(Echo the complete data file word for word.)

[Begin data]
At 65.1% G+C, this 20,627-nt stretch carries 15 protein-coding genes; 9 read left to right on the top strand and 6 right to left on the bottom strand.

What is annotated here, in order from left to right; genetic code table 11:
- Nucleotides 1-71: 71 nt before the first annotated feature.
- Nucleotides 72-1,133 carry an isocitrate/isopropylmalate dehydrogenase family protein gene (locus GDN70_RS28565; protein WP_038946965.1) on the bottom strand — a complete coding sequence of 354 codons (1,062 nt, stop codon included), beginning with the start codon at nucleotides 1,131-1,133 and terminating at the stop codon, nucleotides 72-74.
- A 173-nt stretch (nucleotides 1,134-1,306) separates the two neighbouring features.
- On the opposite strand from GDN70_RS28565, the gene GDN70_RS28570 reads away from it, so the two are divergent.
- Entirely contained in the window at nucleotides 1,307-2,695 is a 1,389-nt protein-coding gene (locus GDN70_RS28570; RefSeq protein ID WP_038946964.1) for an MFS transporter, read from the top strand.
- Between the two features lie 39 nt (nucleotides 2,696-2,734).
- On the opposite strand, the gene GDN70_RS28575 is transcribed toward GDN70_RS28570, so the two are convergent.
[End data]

At 65.1% G+C, this 20,627-nt stretch carries 15 protein-coding genes; 9 read left to right on the top strand and 6 right to left on the bottom strand.

What is annotated here, in order from left to right; genetic code table 11:
- Nucleotides 1-71: 71 nt before the first annotated feature.
- Nucleotides 72-1,133 carry an isocitrate/isopropylmalate dehydrogenase family protein gene (locus GDN70_RS28565; protein WP_038946965.1) on the bottom strand — a complete coding sequence of 354 codons (1,062 nt, stop codon included), beginning with the start codon at nucleotides 1,131-1,133 and terminating at the stop codon, nucleotides 72-74.
- A 173-nt stretch (nucleotides 1,134-1,306) separates the two neighbouring features.
- On the opposite strand from GDN70_RS28565, the gene GDN70_RS28570 reads away from it, so the two are divergent.
- Entirely contained in the window at nucleotides 1,307-2,695 is a 1,389-nt protein-coding gene (locus GDN70_RS28570; RefSeq protein ID WP_038946964.1) for an MFS transporter, read from the top strand.
- Between the two features lie 39 nt (nucleotides 2,696-2,734).
- On the opposite strand, the gene GDN70_RS28575 is transcribed toward GDN70_RS28570, so the two are convergent.